(e) said movable and fixed contacts jointly constituting normally open and normally closed contact pairs so that electrical circuits controlled by the contactor can be opened and closed in response to the sliding movement of said crossbar; and
(f) said guide surfaces (18a, 18b; 18c, 18d) in each aperture being linear and continuously inclined at two different angles relative to the direction of movement of said crossbar throughout the lengths of the apertures to ensure that a movable contact member of a closed contact pair is always supported on inclined guide surfaces, to thus accommodate, respectively, a movable contact member for either normally open or normally closed contact pairs, and to thereby haltingly wedge said crossbar against said base during the sliding movement of the crossbar with a closed contact pair fused together.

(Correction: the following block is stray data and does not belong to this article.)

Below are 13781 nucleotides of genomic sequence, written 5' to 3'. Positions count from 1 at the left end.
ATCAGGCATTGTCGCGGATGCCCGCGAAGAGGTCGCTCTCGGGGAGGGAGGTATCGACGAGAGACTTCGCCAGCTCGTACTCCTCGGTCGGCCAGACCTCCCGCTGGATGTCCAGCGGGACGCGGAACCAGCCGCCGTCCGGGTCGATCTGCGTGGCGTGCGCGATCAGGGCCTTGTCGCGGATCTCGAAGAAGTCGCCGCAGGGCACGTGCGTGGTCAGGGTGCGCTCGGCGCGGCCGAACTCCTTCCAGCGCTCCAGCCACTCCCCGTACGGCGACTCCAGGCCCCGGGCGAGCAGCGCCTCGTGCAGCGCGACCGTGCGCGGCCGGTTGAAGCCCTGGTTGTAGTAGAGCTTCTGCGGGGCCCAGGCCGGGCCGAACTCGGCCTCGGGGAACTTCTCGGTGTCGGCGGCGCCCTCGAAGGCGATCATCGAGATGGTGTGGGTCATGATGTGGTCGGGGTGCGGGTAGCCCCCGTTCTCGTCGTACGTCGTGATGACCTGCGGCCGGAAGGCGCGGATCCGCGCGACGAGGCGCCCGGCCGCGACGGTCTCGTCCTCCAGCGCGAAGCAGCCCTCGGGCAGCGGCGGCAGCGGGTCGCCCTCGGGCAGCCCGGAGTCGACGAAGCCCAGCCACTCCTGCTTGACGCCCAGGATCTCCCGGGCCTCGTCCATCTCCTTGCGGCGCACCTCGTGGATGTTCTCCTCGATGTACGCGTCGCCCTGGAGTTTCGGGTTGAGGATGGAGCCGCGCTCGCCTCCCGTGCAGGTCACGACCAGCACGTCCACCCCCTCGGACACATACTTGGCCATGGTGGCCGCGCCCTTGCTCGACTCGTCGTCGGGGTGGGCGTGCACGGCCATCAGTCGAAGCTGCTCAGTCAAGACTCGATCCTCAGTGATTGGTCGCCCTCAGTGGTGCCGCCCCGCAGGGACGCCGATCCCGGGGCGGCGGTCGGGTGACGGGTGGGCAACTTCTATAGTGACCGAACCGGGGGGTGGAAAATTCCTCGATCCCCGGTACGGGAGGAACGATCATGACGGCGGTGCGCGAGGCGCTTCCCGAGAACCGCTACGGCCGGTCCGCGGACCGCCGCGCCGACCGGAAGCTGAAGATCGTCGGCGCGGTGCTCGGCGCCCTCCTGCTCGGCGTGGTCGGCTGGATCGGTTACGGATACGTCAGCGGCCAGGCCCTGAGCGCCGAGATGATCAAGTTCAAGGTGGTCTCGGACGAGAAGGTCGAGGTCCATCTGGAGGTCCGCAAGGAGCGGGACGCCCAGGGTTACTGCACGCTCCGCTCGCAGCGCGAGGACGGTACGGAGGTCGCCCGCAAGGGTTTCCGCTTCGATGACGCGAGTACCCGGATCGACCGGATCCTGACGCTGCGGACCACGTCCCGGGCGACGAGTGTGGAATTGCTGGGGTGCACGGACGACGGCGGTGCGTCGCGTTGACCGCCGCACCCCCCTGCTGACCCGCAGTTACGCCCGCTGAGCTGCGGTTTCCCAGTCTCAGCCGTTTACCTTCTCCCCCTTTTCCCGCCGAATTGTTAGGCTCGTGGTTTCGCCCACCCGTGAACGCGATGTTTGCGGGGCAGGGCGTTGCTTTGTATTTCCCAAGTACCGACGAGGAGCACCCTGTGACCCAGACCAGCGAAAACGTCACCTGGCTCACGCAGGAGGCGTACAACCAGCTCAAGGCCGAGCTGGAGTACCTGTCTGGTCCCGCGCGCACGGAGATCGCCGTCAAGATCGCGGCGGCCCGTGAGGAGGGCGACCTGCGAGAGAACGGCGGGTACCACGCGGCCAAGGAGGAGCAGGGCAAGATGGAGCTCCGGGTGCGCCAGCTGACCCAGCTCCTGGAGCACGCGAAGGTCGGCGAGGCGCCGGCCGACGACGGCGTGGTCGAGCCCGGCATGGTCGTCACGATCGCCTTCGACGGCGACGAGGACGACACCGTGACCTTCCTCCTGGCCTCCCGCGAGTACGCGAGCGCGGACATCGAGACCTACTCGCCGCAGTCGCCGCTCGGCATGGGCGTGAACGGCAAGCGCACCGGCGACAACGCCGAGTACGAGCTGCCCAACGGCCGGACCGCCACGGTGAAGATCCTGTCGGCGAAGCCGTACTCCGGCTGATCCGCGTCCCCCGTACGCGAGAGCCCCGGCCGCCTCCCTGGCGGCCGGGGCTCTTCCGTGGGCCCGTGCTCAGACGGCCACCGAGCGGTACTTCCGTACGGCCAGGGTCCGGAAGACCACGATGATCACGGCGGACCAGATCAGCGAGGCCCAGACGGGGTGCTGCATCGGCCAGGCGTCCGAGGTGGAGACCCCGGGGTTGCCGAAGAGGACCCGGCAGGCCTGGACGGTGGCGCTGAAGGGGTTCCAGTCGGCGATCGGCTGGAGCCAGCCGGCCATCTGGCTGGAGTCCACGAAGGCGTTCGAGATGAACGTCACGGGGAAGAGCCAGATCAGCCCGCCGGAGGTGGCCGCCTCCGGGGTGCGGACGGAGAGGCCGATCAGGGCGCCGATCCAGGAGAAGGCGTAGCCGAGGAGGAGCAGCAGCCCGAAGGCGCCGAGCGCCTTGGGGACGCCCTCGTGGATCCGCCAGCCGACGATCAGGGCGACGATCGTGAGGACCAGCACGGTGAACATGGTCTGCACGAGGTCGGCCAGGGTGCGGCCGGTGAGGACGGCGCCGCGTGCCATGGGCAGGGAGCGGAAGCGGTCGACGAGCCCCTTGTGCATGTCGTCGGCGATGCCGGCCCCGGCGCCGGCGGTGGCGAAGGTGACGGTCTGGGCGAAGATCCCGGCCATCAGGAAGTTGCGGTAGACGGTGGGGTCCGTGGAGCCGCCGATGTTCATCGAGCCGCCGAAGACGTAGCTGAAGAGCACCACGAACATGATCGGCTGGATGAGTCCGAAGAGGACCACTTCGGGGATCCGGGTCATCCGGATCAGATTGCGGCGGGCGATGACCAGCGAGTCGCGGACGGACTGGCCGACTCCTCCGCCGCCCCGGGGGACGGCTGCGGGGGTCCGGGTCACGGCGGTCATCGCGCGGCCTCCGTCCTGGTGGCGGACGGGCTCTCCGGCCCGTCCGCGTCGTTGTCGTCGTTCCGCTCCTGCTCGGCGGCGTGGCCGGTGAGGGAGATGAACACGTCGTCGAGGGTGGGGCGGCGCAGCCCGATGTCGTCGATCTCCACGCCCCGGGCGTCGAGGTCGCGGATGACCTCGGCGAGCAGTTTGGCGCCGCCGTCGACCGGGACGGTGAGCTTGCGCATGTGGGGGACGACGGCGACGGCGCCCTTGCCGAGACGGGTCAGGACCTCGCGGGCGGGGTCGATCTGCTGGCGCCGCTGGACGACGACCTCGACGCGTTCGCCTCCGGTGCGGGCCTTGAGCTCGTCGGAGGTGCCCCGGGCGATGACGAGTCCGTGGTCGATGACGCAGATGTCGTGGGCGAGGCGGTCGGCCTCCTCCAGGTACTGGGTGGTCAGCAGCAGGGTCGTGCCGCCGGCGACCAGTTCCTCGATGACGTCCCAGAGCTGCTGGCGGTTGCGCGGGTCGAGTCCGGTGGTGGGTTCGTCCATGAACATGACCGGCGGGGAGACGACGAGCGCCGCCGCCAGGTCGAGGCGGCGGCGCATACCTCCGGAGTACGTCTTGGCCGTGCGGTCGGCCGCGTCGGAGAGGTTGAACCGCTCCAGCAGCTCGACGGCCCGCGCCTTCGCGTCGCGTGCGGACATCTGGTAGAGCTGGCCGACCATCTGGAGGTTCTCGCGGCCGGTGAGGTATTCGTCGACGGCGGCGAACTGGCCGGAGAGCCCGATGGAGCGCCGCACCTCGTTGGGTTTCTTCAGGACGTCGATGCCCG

2. A contactor according to claim 1, wherein said inclined guide surfaces of different angles merge into each other at a central portion of each aperture, wherein said base has a slide surface (1Oa) on which said crossbar is slidable, and wherein said central portion is positioned close to said slide surface.
3. A contactor according to claim 1, further comprising a plurality of springs (20) for individually biasing said movable contact members toward ends of said apertures.
4. A contactor according to claim 3, wherein each of said springs is supported on one end of an associated aperture by a spring seat.
5. A contactor according to claim 1, wherein each aperture is divided into two separate aperture portions (14a, 14b) by central support wall means (36) acting as an abutment for a movable contact member.